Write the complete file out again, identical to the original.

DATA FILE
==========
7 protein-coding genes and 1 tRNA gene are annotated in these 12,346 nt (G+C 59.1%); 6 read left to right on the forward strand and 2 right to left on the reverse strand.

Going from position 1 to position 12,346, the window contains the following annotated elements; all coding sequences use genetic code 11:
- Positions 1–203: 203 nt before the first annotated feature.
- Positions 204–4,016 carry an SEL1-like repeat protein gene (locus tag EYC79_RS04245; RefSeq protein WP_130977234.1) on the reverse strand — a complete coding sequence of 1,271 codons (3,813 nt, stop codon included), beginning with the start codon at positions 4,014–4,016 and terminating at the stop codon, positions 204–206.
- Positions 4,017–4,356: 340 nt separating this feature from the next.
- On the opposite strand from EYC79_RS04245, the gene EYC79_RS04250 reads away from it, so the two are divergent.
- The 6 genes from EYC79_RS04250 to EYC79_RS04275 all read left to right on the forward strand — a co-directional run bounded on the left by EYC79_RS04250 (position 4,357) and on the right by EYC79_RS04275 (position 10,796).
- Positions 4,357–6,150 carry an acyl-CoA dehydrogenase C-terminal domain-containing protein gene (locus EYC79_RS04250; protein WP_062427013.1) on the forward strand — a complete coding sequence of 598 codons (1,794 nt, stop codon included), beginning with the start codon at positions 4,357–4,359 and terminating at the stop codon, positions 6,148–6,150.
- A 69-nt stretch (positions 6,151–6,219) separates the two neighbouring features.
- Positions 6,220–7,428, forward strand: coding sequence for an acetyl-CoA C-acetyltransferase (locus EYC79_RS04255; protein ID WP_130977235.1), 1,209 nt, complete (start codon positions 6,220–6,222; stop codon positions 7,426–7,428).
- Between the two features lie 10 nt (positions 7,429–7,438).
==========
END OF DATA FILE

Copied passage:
7 protein-coding genes and 1 tRNA gene are annotated in these 12,346 nt (G+C 59.1%); 6 read left to right on the forward strand and 2 right to left on the reverse strand.

Going from position 1 to position 12,346, the window contains the following annotated elements; all coding sequences use genetic code 11:
- Positions 1–203: 203 nt before the first annotated feature.
- Positions 204–4,016 carry an SEL1-like repeat protein gene (locus tag EYC79_RS04245; RefSeq protein WP_130977234.1) on the reverse strand — a complete coding sequence of 1,271 codons (3,813 nt, stop codon included), beginning with the start codon at positions 4,014–4,016 and terminating at the stop codon, positions 204–206.
- Positions 4,017–4,356: 340 nt separating this feature from the next.
- On the opposite strand from EYC79_RS04245, the gene EYC79_RS04250 reads away from it, so the two are divergent.
- The 6 genes from EYC79_RS04250 to EYC79_RS04275 all read left to right on the forward strand — a co-directional run bounded on the left by EYC79_RS04250 (position 4,357) and on the right by EYC79_RS04275 (position 10,796).
- Positions 4,357–6,150 carry an acyl-CoA dehydrogenase C-terminal domain-containing protein gene (locus EYC79_RS04250; protein WP_062427013.1) on the forward strand — a complete coding sequence of 598 codons (1,794 nt, stop codon included), beginning with the start codon at positions 4,357–4,359 and terminating at the stop codon, positions 6,148–6,150.
- A 69-nt stretch (positions 6,151–6,219) separates the two neighbouring features.
- Positions 6,220–7,428, forward strand: coding sequence for an acetyl-CoA C-acetyltransferase (locus EYC79_RS04255; protein ID WP_130977235.1), 1,209 nt, complete (start codon positions 6,220–6,222; stop codon positions 7,426–7,428).
- Between the two features lie 10 nt (positions 7,429–7,438).